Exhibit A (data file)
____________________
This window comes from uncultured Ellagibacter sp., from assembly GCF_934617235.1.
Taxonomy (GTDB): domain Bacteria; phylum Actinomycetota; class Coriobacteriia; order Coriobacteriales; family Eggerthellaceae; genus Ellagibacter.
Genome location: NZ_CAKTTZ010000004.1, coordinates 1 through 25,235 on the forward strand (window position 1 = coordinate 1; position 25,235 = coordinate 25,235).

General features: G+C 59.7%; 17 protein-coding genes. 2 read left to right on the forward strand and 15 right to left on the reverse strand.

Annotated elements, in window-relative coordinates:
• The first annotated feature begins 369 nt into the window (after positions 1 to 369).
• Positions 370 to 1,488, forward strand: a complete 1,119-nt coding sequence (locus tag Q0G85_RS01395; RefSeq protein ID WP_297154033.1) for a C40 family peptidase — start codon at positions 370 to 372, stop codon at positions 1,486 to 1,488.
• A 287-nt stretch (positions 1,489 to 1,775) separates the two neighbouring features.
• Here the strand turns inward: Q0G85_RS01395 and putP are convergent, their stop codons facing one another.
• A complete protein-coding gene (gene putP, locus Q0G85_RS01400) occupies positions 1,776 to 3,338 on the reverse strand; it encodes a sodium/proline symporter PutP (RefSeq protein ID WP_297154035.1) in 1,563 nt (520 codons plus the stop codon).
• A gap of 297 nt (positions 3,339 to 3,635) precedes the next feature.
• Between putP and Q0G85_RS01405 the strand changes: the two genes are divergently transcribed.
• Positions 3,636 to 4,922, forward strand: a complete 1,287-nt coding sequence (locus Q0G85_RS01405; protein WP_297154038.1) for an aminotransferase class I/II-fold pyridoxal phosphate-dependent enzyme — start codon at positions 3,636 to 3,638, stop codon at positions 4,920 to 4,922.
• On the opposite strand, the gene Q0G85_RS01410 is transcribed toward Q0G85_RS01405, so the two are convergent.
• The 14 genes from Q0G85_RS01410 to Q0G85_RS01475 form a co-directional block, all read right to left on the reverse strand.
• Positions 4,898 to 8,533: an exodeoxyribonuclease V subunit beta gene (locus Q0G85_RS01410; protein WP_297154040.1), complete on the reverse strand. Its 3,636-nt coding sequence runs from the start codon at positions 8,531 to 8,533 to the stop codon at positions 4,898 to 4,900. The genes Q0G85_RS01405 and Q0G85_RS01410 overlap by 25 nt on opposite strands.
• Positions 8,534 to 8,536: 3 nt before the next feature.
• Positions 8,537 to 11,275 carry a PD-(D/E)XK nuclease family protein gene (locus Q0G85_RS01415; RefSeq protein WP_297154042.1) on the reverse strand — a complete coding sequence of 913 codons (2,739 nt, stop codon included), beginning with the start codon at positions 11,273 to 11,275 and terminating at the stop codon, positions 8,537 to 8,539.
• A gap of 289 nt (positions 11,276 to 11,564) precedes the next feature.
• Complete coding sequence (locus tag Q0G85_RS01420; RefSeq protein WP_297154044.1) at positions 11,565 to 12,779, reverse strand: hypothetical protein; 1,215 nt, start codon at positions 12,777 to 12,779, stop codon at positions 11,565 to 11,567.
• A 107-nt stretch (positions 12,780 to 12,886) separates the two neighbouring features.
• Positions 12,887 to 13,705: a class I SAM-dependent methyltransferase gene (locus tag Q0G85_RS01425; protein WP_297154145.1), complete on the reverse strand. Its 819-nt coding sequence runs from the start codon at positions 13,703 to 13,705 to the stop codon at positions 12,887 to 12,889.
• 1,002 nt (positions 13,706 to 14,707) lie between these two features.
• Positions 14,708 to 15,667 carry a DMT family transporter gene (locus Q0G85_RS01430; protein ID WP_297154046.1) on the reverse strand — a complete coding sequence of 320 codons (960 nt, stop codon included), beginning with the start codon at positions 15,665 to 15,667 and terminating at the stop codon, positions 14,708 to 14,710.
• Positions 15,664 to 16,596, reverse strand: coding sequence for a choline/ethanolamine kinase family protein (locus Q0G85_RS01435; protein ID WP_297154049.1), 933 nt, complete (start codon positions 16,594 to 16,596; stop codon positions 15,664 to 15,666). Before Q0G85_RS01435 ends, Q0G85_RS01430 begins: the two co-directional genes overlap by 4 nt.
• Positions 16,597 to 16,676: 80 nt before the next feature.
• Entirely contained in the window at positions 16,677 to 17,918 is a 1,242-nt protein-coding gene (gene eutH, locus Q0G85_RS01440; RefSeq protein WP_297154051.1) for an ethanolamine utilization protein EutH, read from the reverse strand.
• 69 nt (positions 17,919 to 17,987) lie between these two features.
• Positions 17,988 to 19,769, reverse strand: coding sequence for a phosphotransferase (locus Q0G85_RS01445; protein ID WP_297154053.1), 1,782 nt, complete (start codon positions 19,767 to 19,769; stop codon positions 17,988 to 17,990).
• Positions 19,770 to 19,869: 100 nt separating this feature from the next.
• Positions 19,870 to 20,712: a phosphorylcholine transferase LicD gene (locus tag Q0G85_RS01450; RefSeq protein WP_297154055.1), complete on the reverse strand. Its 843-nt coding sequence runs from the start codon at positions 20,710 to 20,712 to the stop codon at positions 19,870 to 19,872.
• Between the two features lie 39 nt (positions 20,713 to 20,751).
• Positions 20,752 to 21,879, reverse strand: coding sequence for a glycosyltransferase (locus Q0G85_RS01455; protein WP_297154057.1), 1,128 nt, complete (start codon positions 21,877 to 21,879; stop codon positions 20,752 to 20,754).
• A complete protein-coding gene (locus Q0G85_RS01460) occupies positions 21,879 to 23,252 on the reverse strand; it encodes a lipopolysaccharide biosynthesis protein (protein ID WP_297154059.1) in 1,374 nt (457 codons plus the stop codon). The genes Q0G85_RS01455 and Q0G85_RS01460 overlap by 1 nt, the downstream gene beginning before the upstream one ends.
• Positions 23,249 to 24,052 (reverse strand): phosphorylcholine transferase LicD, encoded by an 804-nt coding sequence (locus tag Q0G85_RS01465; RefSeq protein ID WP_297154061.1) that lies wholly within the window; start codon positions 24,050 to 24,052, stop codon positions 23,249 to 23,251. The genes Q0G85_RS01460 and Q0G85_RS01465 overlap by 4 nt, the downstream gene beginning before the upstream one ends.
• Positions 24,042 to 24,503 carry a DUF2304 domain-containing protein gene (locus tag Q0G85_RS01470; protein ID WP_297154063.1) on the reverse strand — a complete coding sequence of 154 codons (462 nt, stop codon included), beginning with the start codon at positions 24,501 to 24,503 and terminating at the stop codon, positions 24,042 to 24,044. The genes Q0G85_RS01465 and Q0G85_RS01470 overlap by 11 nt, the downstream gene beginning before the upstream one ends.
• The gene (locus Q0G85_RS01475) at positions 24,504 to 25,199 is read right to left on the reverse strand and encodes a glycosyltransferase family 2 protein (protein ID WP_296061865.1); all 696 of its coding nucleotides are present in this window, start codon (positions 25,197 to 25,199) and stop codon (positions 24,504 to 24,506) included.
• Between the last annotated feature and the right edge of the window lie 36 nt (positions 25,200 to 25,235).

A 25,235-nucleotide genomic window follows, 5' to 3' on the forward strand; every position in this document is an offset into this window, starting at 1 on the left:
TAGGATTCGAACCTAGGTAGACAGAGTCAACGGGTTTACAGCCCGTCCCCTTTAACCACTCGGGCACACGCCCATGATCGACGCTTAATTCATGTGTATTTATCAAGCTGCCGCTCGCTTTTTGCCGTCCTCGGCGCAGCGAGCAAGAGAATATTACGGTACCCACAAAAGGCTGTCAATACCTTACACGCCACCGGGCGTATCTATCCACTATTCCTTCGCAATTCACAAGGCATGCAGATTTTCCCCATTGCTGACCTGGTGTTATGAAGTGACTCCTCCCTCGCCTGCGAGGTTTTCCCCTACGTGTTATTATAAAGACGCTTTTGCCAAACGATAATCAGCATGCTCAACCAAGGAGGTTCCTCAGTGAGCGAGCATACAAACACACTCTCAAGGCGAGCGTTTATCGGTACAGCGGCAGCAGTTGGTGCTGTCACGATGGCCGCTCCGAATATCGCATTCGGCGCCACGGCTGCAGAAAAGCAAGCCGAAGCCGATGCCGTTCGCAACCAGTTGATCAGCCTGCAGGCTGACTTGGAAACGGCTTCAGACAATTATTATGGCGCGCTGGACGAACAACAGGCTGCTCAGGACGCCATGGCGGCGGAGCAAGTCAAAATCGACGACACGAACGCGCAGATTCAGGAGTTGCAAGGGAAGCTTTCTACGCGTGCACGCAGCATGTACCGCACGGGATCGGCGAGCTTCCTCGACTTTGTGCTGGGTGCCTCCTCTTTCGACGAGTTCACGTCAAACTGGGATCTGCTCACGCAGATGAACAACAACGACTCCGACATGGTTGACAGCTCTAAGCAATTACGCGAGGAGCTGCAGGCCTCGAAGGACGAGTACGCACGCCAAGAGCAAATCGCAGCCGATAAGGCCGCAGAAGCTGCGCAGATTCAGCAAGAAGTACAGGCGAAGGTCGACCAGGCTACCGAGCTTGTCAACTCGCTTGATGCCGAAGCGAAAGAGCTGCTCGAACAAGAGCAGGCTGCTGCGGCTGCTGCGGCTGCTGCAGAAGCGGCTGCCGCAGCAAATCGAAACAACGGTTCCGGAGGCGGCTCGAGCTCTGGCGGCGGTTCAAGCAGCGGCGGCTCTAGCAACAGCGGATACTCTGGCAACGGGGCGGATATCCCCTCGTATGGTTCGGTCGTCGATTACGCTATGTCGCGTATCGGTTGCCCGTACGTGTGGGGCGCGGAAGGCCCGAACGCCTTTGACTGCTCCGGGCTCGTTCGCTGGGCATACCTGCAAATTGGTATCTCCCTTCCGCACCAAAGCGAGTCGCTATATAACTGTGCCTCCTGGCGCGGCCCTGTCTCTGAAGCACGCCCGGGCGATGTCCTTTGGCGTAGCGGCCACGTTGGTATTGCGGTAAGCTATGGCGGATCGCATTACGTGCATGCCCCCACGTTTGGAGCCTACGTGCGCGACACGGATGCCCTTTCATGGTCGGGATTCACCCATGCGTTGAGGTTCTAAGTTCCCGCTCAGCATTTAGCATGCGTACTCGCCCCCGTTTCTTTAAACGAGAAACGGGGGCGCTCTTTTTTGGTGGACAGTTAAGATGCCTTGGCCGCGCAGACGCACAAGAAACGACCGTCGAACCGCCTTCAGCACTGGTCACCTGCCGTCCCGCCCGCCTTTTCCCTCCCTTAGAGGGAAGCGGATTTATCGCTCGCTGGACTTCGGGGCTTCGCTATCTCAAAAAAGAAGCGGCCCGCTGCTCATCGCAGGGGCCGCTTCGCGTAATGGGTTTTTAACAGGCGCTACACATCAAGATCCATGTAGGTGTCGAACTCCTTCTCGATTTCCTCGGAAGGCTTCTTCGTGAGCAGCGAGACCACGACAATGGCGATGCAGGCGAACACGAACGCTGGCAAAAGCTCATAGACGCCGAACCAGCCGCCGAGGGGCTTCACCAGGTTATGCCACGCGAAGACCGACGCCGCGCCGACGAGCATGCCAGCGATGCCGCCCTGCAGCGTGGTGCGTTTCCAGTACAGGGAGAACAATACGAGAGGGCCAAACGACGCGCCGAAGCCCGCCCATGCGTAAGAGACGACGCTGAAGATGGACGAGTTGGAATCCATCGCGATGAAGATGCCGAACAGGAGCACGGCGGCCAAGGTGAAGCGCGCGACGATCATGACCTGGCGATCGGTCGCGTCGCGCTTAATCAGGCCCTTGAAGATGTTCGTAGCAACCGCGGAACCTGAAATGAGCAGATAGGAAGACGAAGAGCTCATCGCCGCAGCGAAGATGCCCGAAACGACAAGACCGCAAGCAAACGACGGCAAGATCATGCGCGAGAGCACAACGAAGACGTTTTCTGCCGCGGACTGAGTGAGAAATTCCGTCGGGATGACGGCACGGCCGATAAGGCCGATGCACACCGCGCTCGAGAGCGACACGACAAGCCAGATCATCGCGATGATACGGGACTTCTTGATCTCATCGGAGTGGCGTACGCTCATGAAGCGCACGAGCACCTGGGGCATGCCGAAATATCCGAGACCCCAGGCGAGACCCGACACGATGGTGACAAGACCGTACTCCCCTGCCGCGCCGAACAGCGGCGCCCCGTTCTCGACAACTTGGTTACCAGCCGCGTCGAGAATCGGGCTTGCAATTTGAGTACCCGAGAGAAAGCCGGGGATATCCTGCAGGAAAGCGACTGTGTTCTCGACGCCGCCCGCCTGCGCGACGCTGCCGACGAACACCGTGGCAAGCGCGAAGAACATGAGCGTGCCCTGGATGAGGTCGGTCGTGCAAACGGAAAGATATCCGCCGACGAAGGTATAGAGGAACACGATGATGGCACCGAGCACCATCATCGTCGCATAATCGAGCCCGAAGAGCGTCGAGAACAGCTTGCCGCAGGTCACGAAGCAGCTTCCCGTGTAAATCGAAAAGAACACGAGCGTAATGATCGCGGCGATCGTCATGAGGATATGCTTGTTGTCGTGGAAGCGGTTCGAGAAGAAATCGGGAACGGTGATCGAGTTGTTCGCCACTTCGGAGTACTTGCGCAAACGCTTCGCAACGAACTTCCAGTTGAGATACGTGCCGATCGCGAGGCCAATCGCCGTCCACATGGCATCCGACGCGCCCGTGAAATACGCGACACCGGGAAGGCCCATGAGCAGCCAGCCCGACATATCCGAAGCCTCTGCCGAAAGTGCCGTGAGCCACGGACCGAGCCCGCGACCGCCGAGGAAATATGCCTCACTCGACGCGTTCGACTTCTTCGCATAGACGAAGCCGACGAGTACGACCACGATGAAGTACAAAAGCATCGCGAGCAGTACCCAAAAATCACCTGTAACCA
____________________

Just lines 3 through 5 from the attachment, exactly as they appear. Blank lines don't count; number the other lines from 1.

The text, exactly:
Genome location: NZ_CAKTTZ010000004.1, coordinates 1 through 25,235 on the forward strand (window position 1 = coordinate 1; position 25,235 = coordinate 25,235).

General features: G+C 59.7%; 17 protein-coding genes. 2 read left to right on the forward strand and 15 right to left on the reverse strand.

Annotated elements, in window-relative coordinates: